Published: Dec. 1, 2020

Starting in December:

We’ll be contacting departments directly to address our current backlog. We look forward to partnering with you to address this important compliance matter and appreciate your efforts to assist us!

For more information:

If you work on a sponsored project, you are required under federal regulations to certify effort (i.e. work) on that project. This means you must review and certify an electronic Personnel Effort Report or ePER at the end of the semester.

What is an ePER?

An ePER or electronic Personnel Effort Report is used to certify the amount of time an employee spent working on a sponsored project. It is used to comply with federal regulations, commonly known as Uniform Guidance.

Who must certify ePERs?

The ePER must be certified by:

  • the employee or
  • a responsible official in a position of authority with respect to the employee who has suitable means of verification that the work was performed as stated on the ePER. Examples of such positions include principal investigator, director, chair or dean.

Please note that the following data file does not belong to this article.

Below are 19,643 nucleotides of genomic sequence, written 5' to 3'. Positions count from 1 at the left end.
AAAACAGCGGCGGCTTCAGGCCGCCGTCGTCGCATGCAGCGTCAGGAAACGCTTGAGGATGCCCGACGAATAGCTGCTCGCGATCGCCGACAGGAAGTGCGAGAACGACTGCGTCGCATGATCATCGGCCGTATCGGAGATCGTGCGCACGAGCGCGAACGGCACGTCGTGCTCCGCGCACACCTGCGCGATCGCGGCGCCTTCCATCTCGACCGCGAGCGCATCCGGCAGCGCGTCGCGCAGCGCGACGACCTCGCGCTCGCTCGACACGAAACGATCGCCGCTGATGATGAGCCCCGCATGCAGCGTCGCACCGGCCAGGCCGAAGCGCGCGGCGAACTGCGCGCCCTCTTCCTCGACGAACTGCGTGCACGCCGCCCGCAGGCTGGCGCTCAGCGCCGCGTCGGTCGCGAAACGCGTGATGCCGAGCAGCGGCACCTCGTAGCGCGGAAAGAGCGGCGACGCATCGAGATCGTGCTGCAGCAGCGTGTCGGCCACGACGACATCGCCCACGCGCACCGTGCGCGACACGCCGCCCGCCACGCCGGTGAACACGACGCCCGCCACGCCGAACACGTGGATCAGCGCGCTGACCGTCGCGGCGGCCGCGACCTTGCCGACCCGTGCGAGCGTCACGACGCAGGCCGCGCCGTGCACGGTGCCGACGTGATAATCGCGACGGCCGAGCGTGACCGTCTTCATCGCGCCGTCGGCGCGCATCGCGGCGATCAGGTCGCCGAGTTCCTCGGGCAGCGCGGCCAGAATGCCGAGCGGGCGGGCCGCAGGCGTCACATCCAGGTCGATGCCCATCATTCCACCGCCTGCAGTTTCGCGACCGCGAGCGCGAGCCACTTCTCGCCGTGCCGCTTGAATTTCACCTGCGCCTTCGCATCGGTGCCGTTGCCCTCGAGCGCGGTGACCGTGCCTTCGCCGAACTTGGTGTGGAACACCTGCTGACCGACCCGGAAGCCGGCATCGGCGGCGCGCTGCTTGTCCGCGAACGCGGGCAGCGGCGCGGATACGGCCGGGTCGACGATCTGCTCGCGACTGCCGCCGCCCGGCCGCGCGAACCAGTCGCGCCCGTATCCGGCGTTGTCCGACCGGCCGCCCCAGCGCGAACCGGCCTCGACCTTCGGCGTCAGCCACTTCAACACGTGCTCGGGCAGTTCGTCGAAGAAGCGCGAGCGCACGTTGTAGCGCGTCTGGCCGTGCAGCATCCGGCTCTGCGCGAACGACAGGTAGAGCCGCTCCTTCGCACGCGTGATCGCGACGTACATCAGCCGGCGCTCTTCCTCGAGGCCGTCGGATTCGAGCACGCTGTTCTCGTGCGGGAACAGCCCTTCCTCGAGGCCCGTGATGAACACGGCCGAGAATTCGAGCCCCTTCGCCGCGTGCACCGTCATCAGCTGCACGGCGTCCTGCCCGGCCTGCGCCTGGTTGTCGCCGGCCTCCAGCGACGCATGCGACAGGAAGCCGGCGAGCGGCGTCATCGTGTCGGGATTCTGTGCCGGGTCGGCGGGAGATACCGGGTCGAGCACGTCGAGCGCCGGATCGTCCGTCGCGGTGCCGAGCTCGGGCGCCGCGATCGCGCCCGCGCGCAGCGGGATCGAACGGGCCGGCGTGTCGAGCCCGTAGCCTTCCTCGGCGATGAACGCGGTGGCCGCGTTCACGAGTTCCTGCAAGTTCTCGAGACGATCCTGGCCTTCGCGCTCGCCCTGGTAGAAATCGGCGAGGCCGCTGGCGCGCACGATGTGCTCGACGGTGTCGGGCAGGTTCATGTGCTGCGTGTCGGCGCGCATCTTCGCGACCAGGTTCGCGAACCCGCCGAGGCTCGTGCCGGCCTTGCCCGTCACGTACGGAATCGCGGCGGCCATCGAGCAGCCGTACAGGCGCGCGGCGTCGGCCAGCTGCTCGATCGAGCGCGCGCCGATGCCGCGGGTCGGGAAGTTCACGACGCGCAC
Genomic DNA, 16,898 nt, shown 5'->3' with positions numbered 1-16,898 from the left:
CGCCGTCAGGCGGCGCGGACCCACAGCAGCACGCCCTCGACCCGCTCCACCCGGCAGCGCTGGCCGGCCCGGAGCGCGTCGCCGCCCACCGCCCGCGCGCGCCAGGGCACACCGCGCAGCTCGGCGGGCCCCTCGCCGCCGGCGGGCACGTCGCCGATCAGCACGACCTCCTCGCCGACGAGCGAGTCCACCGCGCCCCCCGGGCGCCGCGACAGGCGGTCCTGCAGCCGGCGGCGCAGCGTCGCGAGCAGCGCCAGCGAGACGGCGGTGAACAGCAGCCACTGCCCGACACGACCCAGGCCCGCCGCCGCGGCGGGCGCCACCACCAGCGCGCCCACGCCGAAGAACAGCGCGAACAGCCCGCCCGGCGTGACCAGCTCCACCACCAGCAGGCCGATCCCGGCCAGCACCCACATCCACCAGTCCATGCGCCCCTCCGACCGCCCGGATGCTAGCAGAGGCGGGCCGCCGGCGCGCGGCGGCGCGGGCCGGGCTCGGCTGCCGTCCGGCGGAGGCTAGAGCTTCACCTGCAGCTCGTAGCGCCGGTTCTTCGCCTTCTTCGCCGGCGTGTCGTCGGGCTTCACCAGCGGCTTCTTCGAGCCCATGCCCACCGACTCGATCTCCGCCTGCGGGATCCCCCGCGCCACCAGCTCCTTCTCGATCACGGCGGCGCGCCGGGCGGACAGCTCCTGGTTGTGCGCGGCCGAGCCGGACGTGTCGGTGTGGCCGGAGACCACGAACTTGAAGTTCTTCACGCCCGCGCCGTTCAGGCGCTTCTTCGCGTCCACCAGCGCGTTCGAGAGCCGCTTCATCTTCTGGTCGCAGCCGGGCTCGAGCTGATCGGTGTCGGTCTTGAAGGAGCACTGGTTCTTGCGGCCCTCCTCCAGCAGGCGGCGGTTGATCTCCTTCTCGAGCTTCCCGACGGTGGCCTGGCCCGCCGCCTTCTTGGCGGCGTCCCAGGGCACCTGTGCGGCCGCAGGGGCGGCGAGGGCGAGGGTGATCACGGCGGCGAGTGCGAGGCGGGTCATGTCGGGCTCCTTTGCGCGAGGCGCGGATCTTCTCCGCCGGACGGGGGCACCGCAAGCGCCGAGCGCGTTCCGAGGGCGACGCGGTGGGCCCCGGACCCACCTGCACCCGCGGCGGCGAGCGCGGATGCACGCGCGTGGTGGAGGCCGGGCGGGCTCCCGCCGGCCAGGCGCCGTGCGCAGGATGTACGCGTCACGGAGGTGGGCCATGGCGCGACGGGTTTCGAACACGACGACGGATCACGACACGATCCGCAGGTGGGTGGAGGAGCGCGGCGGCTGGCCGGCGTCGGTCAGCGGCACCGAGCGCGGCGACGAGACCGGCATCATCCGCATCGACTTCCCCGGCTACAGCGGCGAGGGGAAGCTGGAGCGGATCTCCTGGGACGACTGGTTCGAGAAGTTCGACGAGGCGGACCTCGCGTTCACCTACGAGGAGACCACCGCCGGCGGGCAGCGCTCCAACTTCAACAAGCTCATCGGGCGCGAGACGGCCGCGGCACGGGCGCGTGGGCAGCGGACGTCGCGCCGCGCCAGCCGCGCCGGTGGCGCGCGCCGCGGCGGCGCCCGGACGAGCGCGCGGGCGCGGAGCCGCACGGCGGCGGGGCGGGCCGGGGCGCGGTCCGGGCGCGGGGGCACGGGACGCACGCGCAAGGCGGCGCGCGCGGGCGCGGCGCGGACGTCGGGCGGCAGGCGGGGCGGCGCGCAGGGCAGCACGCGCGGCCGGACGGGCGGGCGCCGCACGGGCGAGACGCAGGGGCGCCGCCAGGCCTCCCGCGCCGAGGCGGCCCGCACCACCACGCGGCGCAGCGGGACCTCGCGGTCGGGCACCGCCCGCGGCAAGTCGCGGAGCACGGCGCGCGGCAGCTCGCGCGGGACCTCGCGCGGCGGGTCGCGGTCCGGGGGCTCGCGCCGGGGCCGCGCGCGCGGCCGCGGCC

• It is not permissible for a departmental support person, such as an administrative assistant, program assistant or office manager, to certify the ePER.

Why must ePERs be certified?

Under federal regulations, accurate effort reports are crucial to fulfilling award obligations. Sponsoring agencies require reasonable assurance that labor costs charged to a sponsored project reflect the actual effort expended on the project.

What you can expect:

If you need to certify effort, you will receive an email after the end of the semester. The subject line of the email will read: Your ePER Requires Certification. If you do not certify your ePER within 75 days of its initial creation, you will receive a reminder email notification. You will also receive a reminder after 100 days and again at 120 days. After 120 days past the initial ePER creation, you will receive an email reminder every 10 business days until it is certified.

Three reports you might find useful:

ePER Summary by PI report

A principal investigator (PI) should review this report to see who has finished certifying her or his effort and who has yet to complete this task.

ePER Summary by Org report

An organizational unit should review this report to see if payroll allocations are correct, identify who has finished certifying effort, and identify who has yet to complete effort certification.

Uncertified ePERs by Org or Campus report

An organizational unit should review this report to see who needs to certify (or re-certify) effort. The report can also indicate if a PET requires action.